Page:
RSA-Proofing Our Duo Push Two-Factor Authentication
We haven't commented much on the RSA breach, primarily because, instead of ambulance chasing, we've been busy working on some technology to prevent RSA-style attacks from impacting our Duo Push authentication, which is the subject of today's post.
However, I think there are a couple interesting points that can be drawn from the RSA breach:
First, the RSA breach has shown that two-factor technology is incredibly effective. The attackers targeting Lockheed Martin and company had to plan an entirely separate operation to compromise RSA's internal secrets to even get their foot in the door of the defense contractors. While RSA's implementation of two-factor may be suboptimal, the event bolsters the argument for deploying two-factor rather than undermining it.
Second, to butcher a Fight Club quote: "On a long enough timeline, everyone gets owned." Even RSA. The design decisions and mechanisms that help mitigate the risk of a breach, limit its impact, and rapidly recover from it are the most important things to consider. In RSA's case, they did a lot wrong, which they undoubtedly realize as they churn millions of new SecurID tokens off the assembly lines.
Trusting your two-factor serviceThe topic of trust is something near and dear to us at Duo, as we've designed our platform from the ground-up to place as minimal trust in our service as necessary and are continually working to further host-proof our service.
We already limit our risk and differentiate ourselves from our competitors by maintaining complete independence (none of this pin+passcode garbage) from your primary authentication for our native integrations (eg. Web, Juniper, Cisco, Unix, etc). That is, instead of delivering an on-site hardware/virtual appliance that proxies usernames and passwords, your users' primary credentials are never touched by Duo-controlled code. In the event of a compromise, the integrity of your users' primary credentials remains intact.
The other issue that is important to protect against is RSA-style breaches, where the shared secrets used as the seed for OTP-based authentication may be leaked out of a database by an attacker. Unfortunately, the use of shared secrets is a necessity for OTP-based authentication, so any and all vendors (RSA, Google, Verisign/Symantec, etc) offering OTP two-factor (whether OATH's HOTP/TOTP or some other proprietary algorithm) are vulnerable to RSA-style breaches.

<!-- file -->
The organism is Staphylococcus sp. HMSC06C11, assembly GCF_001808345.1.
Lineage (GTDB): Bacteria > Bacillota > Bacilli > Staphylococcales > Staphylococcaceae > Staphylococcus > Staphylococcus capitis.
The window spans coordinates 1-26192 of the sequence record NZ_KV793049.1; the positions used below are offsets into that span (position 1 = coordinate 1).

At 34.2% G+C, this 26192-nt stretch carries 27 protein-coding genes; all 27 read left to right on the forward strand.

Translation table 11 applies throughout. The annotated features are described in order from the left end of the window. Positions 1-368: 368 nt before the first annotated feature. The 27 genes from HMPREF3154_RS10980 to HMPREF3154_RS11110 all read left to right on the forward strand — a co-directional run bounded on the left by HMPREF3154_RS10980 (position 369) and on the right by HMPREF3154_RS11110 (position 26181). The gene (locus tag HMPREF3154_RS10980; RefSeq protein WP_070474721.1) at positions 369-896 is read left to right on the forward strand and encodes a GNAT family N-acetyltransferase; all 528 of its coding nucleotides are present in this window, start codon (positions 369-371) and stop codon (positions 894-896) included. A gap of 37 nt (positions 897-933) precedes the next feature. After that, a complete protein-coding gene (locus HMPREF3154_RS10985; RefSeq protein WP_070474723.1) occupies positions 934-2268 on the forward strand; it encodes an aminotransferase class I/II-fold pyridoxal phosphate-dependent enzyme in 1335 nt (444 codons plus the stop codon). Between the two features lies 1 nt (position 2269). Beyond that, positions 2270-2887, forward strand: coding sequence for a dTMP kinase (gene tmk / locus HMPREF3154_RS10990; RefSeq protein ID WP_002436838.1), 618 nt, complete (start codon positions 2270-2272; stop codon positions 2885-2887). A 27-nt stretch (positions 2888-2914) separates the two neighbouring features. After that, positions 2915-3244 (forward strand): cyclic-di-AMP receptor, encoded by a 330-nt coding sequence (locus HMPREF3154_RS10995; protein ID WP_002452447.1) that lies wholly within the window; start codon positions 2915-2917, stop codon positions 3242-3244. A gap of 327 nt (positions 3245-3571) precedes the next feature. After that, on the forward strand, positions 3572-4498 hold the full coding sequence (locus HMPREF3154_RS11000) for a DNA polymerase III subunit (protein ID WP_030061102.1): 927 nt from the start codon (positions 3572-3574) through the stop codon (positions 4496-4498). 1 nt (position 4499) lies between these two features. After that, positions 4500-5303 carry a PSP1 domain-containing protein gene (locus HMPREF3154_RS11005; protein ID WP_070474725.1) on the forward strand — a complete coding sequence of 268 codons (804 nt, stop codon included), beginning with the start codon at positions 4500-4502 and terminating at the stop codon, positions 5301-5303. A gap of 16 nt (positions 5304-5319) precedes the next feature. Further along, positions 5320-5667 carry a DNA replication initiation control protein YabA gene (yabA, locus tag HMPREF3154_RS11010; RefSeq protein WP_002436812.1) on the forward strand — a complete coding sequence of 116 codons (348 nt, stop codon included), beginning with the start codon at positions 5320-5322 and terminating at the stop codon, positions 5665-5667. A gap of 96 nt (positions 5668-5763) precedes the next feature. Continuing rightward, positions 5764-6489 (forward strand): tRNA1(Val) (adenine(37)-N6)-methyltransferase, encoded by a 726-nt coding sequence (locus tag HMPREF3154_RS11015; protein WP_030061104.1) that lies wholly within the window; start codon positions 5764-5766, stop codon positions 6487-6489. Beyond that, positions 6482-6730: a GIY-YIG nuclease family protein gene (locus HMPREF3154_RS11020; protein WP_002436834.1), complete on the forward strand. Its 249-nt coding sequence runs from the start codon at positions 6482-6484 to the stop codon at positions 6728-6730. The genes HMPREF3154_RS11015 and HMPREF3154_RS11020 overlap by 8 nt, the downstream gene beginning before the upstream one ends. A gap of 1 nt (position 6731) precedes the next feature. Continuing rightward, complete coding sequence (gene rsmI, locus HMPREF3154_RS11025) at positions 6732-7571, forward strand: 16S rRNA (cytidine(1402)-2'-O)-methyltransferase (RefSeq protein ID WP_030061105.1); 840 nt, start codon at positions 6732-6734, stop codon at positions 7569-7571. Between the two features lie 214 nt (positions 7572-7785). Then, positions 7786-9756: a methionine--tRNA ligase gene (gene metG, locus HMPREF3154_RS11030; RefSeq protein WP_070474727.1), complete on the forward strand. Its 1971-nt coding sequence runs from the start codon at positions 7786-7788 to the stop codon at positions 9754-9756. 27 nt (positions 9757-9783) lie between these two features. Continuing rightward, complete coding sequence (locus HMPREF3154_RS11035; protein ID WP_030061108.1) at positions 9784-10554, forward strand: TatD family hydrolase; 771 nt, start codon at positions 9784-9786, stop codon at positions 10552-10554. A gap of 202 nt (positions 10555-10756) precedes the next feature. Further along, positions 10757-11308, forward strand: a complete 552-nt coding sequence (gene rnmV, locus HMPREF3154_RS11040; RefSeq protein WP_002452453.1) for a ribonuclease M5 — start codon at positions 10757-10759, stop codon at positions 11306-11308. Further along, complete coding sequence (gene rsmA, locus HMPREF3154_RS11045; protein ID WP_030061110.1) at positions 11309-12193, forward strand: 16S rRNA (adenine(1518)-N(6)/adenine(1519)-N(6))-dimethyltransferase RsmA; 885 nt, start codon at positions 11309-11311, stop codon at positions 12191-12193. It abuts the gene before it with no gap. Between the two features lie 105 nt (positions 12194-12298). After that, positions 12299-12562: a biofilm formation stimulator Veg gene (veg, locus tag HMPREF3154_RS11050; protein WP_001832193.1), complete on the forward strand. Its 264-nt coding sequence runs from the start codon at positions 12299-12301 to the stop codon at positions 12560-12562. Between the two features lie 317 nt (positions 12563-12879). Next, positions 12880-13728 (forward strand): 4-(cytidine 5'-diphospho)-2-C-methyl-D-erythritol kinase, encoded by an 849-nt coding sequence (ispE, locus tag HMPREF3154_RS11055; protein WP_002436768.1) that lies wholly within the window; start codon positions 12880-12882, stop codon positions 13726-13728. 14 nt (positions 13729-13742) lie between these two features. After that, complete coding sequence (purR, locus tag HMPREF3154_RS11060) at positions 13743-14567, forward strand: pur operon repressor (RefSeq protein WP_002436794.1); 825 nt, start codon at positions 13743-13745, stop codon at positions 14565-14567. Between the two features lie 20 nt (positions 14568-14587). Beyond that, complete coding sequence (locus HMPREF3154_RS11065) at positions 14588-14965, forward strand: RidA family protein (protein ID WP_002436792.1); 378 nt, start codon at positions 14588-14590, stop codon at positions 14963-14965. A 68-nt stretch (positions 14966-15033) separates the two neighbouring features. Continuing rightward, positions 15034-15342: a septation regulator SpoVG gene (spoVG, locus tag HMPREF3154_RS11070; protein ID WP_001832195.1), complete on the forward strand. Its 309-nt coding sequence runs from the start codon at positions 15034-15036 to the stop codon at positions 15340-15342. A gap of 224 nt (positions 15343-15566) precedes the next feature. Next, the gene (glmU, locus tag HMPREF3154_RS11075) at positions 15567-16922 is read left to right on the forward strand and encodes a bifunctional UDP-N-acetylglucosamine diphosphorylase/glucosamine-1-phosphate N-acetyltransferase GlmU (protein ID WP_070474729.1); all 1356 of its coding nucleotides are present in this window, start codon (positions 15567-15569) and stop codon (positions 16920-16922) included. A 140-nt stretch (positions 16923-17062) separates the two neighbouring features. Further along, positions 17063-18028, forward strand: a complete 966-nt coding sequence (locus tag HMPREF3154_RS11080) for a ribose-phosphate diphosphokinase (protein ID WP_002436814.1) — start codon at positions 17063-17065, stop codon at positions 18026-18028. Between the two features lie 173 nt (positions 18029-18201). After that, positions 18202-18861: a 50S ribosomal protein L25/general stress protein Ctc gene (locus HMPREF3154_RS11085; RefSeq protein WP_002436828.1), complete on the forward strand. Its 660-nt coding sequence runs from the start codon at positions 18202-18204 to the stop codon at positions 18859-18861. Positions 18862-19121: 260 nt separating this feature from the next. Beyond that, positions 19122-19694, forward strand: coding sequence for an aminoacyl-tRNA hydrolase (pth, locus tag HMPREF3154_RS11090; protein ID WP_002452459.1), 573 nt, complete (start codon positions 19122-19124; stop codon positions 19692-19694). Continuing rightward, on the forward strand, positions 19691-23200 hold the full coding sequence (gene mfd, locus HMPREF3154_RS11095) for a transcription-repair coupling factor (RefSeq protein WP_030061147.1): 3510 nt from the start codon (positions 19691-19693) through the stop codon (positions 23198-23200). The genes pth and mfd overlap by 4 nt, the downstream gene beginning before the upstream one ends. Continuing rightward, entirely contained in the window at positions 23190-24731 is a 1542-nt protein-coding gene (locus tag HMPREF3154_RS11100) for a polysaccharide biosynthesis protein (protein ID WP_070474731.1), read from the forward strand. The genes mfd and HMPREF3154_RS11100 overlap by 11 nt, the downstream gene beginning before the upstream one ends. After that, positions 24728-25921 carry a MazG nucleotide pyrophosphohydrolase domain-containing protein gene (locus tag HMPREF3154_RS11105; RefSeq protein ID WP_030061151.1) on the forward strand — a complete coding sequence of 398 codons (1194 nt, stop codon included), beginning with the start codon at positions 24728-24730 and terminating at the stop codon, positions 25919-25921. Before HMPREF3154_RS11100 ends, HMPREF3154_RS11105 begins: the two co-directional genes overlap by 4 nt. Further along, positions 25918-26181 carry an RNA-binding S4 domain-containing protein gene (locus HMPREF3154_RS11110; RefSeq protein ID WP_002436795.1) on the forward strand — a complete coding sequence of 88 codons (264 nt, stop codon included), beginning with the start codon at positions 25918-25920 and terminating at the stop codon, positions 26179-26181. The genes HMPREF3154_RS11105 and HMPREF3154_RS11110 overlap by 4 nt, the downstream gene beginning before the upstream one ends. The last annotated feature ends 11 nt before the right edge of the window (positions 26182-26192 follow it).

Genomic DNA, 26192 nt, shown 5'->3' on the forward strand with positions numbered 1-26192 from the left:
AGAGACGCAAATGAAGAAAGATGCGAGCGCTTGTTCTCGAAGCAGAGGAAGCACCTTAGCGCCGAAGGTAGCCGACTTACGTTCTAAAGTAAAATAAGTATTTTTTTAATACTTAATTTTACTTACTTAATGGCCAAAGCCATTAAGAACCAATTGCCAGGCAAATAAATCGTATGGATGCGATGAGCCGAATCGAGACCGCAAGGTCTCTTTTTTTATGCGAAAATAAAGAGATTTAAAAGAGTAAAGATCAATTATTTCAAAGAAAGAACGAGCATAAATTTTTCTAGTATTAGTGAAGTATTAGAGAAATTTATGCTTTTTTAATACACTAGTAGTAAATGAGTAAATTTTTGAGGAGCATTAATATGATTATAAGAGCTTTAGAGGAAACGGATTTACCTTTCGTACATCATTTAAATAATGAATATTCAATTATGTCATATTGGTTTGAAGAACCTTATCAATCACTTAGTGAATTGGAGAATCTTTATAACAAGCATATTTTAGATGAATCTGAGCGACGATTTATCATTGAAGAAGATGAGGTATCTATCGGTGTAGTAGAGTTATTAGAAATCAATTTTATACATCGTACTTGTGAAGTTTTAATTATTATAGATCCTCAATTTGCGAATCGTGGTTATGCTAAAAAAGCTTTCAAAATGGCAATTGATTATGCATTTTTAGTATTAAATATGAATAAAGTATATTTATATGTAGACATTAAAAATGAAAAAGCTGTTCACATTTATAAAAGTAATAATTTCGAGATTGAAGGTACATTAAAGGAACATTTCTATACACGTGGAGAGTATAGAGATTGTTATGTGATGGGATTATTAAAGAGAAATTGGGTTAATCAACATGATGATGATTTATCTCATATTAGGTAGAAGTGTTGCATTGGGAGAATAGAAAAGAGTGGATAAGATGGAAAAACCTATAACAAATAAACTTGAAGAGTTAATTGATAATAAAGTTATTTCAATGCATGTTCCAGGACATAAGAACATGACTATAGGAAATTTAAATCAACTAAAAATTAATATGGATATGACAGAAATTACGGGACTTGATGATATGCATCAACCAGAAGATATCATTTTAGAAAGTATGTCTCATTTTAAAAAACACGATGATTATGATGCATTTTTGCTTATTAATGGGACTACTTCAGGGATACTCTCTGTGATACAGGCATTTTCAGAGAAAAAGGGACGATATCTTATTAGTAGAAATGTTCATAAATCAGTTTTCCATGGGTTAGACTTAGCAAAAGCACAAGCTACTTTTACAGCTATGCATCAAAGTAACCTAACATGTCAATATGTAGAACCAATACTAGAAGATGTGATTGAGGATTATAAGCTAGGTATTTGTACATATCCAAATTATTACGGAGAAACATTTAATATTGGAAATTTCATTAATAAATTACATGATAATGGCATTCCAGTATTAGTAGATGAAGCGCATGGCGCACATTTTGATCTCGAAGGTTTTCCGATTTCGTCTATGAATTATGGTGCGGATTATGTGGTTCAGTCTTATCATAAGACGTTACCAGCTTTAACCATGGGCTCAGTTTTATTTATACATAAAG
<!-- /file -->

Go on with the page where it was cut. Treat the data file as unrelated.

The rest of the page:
RSA-proofing Duo PushJust a couple weeks ago, we launched our Duo Push authentication:
Duo Push leverages the capabilities of modern smartphones to create a more secure and user-friendly two-factor authentication experience. Specifically, Duo Push utilizes the native push notifications (APNS, C2DM, etc) to provide real-time notification of transaction and login requests to a user’s smartphone, a secure out-of-band (OOB) communications protocol to display the full verified details of the request to the user, and simple one-touch responses to allow the user to approve or deny the request on the smartphone itself.Today, we're happy to announce that we've "RSA-proofed" our Duo Push authentication, just one of the many security benefits of using Duo Push.
By "RSA-proof", we mean that even if an attacker leaked all the secrets from our database, they'd be unable to forge successful authentication responses for our Duo Push two-factor. We're able to accomplish this by ditching the traditional shared secret model of OTP-based two-factor, which uses a symmetric key stored on the server-side to validate one-time passcodes.
Instead, we've opted to employ asymmetric cryptography to sign and verify all communications between Duo's servers and a Duo Push-enabled smartphone. The irony of using RSA cryptography to secure against an RSA-style attack is not lost on us. ;-)
At provisioning time, an asymmetric keypair is generated and split, delivering the private key to the mobile device and the public key to Duo's servers. The private key on the mobile device is used to sign all authentication responses (eg. when you tap "Approve" or "Deny" in Duo Mobile to respond to a Duo Push request), and the public key is used to verify that signature on the server side. In case of an RSA-style leak of our database, the attacker would only have access to the public key portion of the keypair, which would not allow them to generate signatures to forge Duo Push authentication responses.
If you're an existing Duo customer, our "RSA-proof" Duo Push functionality will be enabled by default when you upgrade your Duo Mobile application. If you're not yet a Duo customer, try it today!